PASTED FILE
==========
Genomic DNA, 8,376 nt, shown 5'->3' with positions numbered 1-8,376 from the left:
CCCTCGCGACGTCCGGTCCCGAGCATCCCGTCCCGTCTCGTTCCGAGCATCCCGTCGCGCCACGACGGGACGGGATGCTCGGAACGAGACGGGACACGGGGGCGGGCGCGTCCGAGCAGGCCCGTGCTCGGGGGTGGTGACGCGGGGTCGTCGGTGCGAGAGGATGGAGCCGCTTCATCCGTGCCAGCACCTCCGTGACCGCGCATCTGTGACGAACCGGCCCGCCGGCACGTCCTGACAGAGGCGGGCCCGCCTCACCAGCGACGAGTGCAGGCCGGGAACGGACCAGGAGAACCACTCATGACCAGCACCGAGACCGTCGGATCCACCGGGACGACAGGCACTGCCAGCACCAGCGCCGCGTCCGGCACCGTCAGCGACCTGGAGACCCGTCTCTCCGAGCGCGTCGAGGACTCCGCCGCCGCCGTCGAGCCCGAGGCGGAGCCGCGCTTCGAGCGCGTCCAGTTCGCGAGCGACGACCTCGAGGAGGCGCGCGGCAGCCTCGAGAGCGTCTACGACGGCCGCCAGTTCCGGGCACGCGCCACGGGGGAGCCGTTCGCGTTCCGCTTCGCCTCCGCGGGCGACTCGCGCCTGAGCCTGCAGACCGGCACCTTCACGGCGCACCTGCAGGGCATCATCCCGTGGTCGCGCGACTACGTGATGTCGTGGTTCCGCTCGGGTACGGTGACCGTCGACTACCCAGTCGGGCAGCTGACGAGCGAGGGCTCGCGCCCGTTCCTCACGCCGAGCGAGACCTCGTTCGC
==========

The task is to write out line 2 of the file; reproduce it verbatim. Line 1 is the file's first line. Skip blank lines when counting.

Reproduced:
CCCTCGCGACGTCCGGTCCCGAGCATCCCGTCCCGTCTCGTTCCGAGCATCCCGTCGCGCCACGACGGGACGGGATGCTCGGAACGAGACGGGACACGGGGGCGGGCGCGTCCGAGCAGGCCCGTGCTCGGGGGTGGTGACGCGGGGTCGTCGGTGCGAGAGGATGGAGCCGCTTCATCCGTGCCAGCACCTCCGTGACCGCGCATCTGTGACGAACCGGCCCGCCGGCACGTCCTGACAGAGGCGGGCCCGCCTCACCAGCGACGAGTGCAGGCCGGGAACGGACCAGGAGAACCACTCATGACCAGCACCGAGACCGTCGGATCCACCGGGACGACAGGCACTGCCAGCACCAGCGCCGCGTCCGGCACCGTCAGCGACCTGGAGACCCGTCTCTCCGAGCGCGTCGAGGACTCCGCCGCCGCCGTCGAGCCCGAGGCGGAGCCGCGCTTCGAGCGCGTCCAGTTCGCGAGCGACGACCTCGAGGAGGCGCGCGGCAGCCTCGAGAGCGTCTACGACGGCCGCCAGTTCCGGGCACGCGCCACGGGGGAGCCGTTCGCGTTCCGCTTCGCCTCCGCGGGCGACTCGCGCCTGAGCCTGCAGACCGGCACCTTCACGGCGCACCTGCAGGGCATCATCCCGTGGTCGCGCGACTACGTGATGTCGTGGTTCCGCTCGGGTACGGTGACCGTCGACTACCCAGTCGGGCAGCTGACGAGCGAGGGCTCGCGCCCGTTCCTCACGCCGAGCGAGACCTCGTTCGC